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Economics 10, "Principles of Economics," the perennial leader in undergraduate enrollment, is once again the College's most popular course this semester, with 919 students enrolled.
Humanities 9a, "Oral and Early Literature," is new to the list and follows Ec 10 with an enrollment of 553. Other courses in the top ten that were not on the list last fall are Astronomy 8, "Cosmic Evolution," and Economics 1500, "Financial Accounting."
Albert B. Lord, Porter Professor of Slavic and Comparative Literature, yesterday attributed the size of Hum 9a to enrollment in Hum 9b last spring and increased student interest in the material.
Astro 8 involves a minimal amount of mathematics, attracting a substantial number of non-science majors, Eric. J. Chaisson, assistant professor of Astronomy, said yesterday, "The sections are taught with slides and movies, making the course more interesting," Chaisson said.
Nat Sci 110, "Automatic Computing," moved up from fifth to fourth, with an enrollment of 502 students. Edward T. Wilcox, director of the Program of General Education, said yesterday it will be difficult for the Science Center to meet the increased demand for the computer terminals.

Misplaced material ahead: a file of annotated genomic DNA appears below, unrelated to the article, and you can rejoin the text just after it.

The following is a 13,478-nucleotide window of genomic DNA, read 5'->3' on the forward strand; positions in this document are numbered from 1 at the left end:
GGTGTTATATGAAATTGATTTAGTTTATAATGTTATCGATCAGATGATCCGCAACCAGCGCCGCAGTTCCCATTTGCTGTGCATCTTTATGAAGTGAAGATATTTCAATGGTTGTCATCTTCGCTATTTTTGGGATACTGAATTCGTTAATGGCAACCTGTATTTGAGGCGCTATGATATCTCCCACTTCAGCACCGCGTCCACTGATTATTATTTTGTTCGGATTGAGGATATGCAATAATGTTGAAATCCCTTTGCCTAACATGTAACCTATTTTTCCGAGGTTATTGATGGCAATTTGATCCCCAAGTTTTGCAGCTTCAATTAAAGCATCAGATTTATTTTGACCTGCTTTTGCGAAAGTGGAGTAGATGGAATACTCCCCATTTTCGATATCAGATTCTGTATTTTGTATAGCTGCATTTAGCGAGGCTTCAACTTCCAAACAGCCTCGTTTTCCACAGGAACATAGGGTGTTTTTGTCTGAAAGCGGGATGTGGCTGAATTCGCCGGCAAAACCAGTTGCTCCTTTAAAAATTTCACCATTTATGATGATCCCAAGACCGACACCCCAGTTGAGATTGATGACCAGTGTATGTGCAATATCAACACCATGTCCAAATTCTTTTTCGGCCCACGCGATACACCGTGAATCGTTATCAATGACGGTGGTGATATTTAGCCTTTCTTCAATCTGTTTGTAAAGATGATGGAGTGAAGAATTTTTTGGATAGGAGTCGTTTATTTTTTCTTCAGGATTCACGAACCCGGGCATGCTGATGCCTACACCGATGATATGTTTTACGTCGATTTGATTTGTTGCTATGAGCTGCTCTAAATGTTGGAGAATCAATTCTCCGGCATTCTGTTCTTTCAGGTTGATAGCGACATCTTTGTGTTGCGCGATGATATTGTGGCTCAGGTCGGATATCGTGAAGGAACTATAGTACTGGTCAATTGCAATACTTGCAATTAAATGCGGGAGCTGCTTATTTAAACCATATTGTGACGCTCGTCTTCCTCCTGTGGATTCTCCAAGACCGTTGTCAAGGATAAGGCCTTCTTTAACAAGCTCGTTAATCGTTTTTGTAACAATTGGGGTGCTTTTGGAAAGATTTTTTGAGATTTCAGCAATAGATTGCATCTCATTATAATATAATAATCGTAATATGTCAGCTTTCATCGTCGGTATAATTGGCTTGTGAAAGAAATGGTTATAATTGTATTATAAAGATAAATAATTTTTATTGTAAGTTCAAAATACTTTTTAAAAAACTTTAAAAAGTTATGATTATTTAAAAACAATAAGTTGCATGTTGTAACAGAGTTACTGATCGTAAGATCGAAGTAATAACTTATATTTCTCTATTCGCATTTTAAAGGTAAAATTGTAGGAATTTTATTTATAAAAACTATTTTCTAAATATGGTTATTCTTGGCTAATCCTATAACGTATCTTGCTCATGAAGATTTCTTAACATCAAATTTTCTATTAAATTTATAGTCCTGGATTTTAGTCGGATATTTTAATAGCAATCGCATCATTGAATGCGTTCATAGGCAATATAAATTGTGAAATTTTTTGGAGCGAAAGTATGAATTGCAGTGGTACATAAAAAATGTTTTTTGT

Other Nat Sci courses on the list are Nat Sci 3, "Introduction to Chemistry," and Nat Sci 6, "Organismic and Evolutionary Biology." Nat Sci 6 used to be offered as Biology 1, and is now geared to both majors and non-majors.
Math la, "Introduction to Calculus," moved down a step from last year. The course has been completely reorganized, with teaching fellows having course assistants and the students meeting two more times a week for extra drills, Barry C. Mazur, professor of Mathematics, said yesterday.
The classic pre-med course--Chem 20, "Organic Chemistry"--ranks fifth.
David Ebitz, head teaching fellow for Fine Arts 13, "Introduction to the History of Art," said yesterday the course is consistently popular because students have easy access to the teaching fellows and "real works of art."
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